On May 26, 1998, Harcourt sent a letter to Judge Hardeman, stating that he was "surprised" at the judge's letter permitting him to withdraw as counsel. He stated that he felt professionally responsible for the case and that he would like to be informed of any action in the case. He requested, "at the very least," to represent Hamm as cocounsel. (C. 1613.) The record does not indicate that the court responded to Harcourt's letter.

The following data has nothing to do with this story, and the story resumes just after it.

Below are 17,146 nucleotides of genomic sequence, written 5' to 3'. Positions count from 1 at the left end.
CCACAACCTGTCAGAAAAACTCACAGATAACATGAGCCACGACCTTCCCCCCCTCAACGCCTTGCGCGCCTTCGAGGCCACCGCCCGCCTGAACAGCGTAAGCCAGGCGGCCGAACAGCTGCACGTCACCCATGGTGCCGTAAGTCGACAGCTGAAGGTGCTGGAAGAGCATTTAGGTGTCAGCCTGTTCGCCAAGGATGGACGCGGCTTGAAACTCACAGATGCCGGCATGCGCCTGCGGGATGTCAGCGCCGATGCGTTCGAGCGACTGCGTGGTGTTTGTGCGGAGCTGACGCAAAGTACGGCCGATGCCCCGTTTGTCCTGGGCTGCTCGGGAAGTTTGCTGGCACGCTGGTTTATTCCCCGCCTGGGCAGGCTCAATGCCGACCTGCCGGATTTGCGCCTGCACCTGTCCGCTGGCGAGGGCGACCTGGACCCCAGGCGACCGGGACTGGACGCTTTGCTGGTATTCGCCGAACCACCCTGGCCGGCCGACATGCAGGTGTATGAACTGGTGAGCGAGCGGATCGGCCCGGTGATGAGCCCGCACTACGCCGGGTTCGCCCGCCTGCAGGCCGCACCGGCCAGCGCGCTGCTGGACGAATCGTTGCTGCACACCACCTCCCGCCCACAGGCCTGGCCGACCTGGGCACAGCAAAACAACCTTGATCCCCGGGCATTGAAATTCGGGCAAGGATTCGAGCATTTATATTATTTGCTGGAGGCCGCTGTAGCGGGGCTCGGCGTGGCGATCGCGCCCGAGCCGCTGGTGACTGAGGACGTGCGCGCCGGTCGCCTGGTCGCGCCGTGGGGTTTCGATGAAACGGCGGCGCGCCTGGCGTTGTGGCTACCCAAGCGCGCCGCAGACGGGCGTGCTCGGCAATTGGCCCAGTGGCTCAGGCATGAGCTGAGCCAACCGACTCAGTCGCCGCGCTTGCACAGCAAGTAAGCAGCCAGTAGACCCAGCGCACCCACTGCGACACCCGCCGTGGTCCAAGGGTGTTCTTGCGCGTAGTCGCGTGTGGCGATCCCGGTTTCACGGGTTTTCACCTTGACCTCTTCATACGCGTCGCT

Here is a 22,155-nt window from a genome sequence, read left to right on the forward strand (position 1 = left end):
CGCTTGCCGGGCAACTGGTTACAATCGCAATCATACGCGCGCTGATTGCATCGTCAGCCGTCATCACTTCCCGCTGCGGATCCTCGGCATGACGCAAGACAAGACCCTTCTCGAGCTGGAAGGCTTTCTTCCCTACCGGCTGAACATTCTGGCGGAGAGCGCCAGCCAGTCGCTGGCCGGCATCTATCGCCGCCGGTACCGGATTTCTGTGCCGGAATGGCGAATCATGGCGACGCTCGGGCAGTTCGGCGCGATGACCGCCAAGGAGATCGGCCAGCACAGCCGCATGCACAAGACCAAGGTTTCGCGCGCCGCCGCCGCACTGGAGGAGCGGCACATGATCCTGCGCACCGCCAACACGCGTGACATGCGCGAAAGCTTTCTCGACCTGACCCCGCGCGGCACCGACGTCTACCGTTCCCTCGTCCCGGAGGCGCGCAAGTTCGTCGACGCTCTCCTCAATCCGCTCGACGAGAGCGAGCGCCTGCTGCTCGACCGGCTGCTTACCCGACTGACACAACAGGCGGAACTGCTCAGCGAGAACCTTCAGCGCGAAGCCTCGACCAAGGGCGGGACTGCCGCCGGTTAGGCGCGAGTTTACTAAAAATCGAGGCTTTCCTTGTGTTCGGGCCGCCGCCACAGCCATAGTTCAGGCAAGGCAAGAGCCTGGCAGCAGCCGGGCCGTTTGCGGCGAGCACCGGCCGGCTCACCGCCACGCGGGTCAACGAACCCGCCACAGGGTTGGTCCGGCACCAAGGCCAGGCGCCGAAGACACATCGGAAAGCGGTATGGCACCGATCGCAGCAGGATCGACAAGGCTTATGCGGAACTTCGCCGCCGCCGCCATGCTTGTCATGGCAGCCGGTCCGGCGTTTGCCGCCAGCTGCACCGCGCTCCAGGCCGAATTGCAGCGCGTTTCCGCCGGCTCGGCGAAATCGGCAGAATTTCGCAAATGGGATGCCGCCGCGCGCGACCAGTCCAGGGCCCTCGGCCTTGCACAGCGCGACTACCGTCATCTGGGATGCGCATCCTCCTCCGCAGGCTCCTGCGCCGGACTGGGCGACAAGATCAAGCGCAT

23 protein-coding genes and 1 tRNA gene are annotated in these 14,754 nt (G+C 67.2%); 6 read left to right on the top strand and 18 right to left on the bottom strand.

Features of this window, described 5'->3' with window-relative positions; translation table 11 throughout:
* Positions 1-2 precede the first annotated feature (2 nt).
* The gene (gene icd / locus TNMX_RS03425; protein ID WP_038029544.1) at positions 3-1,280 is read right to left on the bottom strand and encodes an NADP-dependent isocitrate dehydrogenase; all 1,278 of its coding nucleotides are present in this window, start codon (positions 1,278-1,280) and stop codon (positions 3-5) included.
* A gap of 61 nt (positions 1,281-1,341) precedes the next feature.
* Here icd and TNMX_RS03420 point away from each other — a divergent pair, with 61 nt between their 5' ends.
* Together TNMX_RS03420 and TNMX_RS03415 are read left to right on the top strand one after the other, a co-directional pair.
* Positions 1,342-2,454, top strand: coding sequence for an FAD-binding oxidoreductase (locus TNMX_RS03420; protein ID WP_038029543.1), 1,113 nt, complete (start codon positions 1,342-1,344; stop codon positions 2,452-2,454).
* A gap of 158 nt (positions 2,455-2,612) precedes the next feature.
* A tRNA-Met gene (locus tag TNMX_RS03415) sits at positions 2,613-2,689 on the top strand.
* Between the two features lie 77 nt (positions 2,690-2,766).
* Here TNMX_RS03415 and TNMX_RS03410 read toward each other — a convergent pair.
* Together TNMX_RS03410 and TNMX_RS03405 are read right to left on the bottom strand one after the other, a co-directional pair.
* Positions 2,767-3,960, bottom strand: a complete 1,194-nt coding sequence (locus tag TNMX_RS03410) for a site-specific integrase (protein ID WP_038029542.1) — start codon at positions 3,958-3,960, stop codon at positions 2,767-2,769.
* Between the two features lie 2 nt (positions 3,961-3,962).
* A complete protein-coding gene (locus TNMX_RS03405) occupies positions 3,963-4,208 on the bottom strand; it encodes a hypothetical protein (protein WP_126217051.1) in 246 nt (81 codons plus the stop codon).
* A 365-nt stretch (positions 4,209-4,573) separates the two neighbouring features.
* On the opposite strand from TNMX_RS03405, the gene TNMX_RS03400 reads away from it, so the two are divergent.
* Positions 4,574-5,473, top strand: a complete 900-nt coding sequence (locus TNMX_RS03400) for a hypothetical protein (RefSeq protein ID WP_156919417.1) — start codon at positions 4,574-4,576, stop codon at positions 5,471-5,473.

The case was scheduled for a hearing, but was continued twice on motions from Hamm. (C. 6.) The matter was set for a hearing on April 8, 1999. On March 24, 1999, Harcourt filed a pleading styled as a "Motion to Be Consulted and Notified About the Hearing in This Case and to Be Notified About all Other Action Taken in This Case and to Schedule the Hearing at a Time that Is Convenient for Counsel for Petitioner Doyle Lee Hamm." (C. 1883-85.) Harcourt stated that he had not heard from the court or from Nail that a hearing had been scheduled, but that Hamm had informed him of the upcoming hearing. Harcourt stated that he had not been asked if he could attend a hearing on the date scheduled and further said, "Undersigned counsel teaches on Wednesdays from 1:15 to 2:25 and from 3:30 to 5:30 p.m. and would have to cancel classes in order to attend the hearing." (C. 1884.) Harcourt then requested that he be "consulted and notified about the hearing" and that the hearing be rescheduled to a time that was mutually convenient for all of the attorneys in the case. (C. 1884.) On March 29, 1999, Nail wrote a letter to Harcourt in response to Harcourt's submission of March 24, 1999. She stated that, on December 11, 1998, when Judge Hardeman continued the hearing and reset it for April 8, 1999, she had informed Harcourt of the action. She further stated that "Judge Hardeman will not continue this matter as you are no longer listed as counsel for Mr. Hamm." (C. 1632.)